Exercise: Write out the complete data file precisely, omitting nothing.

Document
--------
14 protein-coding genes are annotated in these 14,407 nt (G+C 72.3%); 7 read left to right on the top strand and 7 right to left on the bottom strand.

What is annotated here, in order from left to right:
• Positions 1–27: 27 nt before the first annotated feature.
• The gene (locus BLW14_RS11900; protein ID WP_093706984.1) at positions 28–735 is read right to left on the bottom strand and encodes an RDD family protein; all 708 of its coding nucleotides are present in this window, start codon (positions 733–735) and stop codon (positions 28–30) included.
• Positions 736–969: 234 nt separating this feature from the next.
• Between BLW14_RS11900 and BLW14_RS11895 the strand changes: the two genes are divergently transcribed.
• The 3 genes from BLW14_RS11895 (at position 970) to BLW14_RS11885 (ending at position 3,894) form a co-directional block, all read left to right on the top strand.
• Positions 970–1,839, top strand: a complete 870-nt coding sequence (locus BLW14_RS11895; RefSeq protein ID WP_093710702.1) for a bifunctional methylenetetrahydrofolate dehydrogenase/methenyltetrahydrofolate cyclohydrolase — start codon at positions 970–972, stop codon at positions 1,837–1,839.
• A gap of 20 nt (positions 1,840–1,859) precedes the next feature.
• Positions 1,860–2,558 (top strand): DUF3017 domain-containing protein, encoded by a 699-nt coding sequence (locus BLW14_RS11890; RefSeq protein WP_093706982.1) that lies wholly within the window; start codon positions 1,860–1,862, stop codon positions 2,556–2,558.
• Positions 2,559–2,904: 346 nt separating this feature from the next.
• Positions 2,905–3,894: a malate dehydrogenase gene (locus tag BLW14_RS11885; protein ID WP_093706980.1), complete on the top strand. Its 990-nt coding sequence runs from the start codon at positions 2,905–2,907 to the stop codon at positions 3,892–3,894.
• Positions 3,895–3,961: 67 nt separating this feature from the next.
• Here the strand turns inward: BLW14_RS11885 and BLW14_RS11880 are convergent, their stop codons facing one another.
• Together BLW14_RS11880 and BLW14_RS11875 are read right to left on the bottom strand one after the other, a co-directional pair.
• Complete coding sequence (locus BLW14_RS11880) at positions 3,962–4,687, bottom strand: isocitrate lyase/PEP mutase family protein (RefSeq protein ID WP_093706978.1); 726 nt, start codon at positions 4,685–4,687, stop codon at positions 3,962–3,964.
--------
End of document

14 protein-coding genes are annotated in these 14,407 nt (G+C 72.3%); 7 read left to right on the top strand and 7 right to left on the bottom strand.

What is annotated here, in order from left to right:
• Positions 1–27: 27 nt before the first annotated feature.
• The gene (locus BLW14_RS11900; protein ID WP_093706984.1) at positions 28–735 is read right to left on the bottom strand and encodes an RDD family protein; all 708 of its coding nucleotides are present in this window, start codon (positions 733–735) and stop codon (positions 28–30) included.
• Positions 736–969: 234 nt separating this feature from the next.
• Between BLW14_RS11900 and BLW14_RS11895 the strand changes: the two genes are divergently transcribed.
• The 3 genes from BLW14_RS11895 (at position 970) to BLW14_RS11885 (ending at position 3,894) form a co-directional block, all read left to right on the top strand.
• Positions 970–1,839, top strand: a complete 870-nt coding sequence (locus BLW14_RS11895; RefSeq protein ID WP_093710702.1) for a bifunctional methylenetetrahydrofolate dehydrogenase/methenyltetrahydrofolate cyclohydrolase — start codon at positions 970–972, stop codon at positions 1,837–1,839.
• A gap of 20 nt (positions 1,840–1,859) precedes the next feature.
• Positions 1,860–2,558 (top strand): DUF3017 domain-containing protein, encoded by a 699-nt coding sequence (locus BLW14_RS11890; RefSeq protein WP_093706982.1) that lies wholly within the window; start codon positions 1,860–1,862, stop codon positions 2,556–2,558.
• Positions 2,559–2,904: 346 nt separating this feature from the next.
• Positions 2,905–3,894: a malate dehydrogenase gene (locus tag BLW14_RS11885; protein ID WP_093706980.1), complete on the top strand. Its 990-nt coding sequence runs from the start codon at positions 2,905–2,907 to the stop codon at positions 3,892–3,894.
• Positions 3,895–3,961: 67 nt separating this feature from the next.
• Here the strand turns inward: BLW14_RS11885 and BLW14_RS11880 are convergent, their stop codons facing one another.
• Together BLW14_RS11880 and BLW14_RS11875 are read right to left on the bottom strand one after the other, a co-directional pair.
• Complete coding sequence (locus BLW14_RS11880) at positions 3,962–4,687, bottom strand: isocitrate lyase/PEP mutase family protein (RefSeq protein ID WP_093706978.1); 726 nt, start codon at positions 4,685–4,687, stop codon at positions 3,962–3,964.